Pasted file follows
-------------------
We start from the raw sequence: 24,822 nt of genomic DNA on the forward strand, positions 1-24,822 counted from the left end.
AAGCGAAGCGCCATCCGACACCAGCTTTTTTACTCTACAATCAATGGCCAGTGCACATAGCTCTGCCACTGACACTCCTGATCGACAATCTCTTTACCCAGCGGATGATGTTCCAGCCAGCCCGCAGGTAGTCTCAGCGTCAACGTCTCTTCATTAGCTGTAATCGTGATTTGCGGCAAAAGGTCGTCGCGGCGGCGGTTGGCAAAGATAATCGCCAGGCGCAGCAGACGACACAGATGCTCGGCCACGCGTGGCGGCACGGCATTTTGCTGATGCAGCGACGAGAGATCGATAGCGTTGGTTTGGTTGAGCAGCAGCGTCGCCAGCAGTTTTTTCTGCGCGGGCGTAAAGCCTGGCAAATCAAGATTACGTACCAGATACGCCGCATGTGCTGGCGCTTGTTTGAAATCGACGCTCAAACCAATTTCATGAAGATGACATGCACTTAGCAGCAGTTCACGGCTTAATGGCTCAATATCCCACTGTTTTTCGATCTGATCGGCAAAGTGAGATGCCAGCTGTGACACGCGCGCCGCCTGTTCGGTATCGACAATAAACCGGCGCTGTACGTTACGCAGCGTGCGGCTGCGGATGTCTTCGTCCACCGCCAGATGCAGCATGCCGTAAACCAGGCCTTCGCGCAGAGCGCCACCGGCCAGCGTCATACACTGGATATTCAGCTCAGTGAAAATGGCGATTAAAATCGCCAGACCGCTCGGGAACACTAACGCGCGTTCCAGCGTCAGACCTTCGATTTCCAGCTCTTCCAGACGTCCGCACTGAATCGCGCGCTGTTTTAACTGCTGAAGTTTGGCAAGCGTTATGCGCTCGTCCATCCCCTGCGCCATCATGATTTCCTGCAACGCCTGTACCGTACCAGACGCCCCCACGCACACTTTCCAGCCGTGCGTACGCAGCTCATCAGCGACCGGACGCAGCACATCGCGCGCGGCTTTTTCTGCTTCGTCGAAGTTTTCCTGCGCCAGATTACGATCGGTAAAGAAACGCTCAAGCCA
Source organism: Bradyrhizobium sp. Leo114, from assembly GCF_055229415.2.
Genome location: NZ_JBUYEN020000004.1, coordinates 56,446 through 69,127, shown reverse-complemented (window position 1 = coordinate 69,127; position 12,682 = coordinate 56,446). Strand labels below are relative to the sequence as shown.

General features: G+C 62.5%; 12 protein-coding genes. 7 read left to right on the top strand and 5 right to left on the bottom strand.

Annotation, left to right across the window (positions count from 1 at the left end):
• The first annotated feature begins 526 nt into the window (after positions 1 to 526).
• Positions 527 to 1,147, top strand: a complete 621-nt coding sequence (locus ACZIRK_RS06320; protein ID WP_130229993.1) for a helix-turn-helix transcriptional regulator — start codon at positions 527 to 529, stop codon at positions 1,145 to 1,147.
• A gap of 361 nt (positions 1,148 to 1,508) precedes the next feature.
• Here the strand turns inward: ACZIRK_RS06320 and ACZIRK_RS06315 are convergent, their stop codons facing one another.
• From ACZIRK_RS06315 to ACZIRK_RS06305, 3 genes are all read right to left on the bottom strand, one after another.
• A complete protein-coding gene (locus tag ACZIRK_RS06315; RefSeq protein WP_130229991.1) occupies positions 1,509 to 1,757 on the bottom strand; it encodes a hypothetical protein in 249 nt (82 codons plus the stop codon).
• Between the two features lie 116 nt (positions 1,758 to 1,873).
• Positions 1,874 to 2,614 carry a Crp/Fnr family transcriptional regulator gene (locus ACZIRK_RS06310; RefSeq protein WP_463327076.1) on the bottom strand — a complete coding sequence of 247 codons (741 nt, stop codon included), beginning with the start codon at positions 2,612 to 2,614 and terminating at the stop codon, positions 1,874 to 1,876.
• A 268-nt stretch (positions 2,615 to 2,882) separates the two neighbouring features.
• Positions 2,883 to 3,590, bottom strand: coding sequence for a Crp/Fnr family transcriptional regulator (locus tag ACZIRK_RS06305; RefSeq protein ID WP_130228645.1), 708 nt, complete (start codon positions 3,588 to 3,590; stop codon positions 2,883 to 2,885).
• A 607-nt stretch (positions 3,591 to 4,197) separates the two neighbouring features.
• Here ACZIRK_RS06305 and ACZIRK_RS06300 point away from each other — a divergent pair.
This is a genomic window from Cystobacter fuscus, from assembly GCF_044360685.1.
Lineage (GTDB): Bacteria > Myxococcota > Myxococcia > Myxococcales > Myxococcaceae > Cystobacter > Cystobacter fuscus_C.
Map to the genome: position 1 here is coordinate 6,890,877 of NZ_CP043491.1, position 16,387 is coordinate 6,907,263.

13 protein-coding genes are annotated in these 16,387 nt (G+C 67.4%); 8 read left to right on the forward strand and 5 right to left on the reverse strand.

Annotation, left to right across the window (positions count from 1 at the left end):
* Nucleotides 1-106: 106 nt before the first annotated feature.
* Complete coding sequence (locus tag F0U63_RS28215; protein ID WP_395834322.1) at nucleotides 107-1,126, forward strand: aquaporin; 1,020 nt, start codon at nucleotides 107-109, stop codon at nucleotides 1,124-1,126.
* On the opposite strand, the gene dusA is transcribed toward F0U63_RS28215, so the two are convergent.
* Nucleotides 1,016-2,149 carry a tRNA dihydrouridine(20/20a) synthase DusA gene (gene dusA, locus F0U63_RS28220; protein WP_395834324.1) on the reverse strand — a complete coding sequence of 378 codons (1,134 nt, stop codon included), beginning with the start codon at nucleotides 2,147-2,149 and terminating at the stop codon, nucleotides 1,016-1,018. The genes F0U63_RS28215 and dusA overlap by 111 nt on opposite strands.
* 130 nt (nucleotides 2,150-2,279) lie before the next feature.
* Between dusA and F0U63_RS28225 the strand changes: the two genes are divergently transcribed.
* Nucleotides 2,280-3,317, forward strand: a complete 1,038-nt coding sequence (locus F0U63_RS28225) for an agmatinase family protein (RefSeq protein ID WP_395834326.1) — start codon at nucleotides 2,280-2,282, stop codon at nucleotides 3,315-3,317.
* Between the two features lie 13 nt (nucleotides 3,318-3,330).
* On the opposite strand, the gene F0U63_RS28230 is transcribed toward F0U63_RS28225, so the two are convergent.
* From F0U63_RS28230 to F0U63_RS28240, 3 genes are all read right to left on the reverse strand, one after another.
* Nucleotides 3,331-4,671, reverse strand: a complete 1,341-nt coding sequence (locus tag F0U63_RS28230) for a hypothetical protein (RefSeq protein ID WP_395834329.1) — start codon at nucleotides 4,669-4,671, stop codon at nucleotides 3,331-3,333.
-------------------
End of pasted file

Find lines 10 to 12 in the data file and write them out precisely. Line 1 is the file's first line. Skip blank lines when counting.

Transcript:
• Here the strand turns inward: ACZIRK_RS06320 and ACZIRK_RS06315 are convergent, their stop codons facing one another.
• From ACZIRK_RS06315 to ACZIRK_RS06305, 3 genes are all read right to left on the bottom strand, one after another.
• A complete protein-coding gene (locus tag ACZIRK_RS06315; RefSeq protein WP_130229991.1) occupies positions 1,509 to 1,757 on the bottom strand; it encodes a hypothetical protein in 249 nt (82 codons plus the stop codon).